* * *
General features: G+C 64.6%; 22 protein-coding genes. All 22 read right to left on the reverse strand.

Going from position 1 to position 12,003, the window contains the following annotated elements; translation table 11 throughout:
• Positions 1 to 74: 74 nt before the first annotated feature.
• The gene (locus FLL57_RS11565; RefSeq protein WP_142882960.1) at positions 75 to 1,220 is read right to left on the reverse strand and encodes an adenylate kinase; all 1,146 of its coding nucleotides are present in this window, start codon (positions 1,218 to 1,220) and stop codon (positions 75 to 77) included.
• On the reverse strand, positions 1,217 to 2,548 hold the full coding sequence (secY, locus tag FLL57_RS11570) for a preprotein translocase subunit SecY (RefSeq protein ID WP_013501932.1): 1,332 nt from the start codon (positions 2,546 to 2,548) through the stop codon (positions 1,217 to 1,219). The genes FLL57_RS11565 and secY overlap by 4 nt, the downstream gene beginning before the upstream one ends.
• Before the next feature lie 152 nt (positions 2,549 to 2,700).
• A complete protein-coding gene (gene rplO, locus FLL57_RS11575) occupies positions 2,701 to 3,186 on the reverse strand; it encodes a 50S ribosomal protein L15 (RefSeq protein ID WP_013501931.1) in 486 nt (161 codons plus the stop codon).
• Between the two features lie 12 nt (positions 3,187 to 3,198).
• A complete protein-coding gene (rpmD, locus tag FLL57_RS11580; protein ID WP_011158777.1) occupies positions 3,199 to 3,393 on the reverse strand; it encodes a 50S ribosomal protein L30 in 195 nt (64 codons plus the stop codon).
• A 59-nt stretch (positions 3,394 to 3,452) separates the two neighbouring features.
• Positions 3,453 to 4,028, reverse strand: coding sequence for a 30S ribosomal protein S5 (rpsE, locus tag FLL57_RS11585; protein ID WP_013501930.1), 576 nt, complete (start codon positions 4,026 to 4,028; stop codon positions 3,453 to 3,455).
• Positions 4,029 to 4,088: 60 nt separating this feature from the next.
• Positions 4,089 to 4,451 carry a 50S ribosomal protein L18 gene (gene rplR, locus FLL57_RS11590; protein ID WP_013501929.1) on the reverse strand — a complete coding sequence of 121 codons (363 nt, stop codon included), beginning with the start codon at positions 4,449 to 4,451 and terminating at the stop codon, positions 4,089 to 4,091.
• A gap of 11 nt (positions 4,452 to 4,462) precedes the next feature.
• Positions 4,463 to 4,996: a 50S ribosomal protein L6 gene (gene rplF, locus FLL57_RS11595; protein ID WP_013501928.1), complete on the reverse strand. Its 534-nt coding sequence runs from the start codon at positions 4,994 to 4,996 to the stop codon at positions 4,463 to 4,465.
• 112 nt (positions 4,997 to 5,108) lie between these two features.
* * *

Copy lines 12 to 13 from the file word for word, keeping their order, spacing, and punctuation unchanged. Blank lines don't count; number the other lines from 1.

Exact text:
• Positions 4,029 to 4,088: 60 nt separating this feature from the next.
• Positions 4,089 to 4,451 carry a 50S ribosomal protein L18 gene (gene rplR, locus FLL57_RS11590; protein ID WP_013501929.1) on the reverse strand — a complete coding sequence of 121 codons (363 nt, stop codon included), beginning with the start codon at positions 4,449 to 4,451 and terminating at the stop codon, positions 4,089 to 4,091.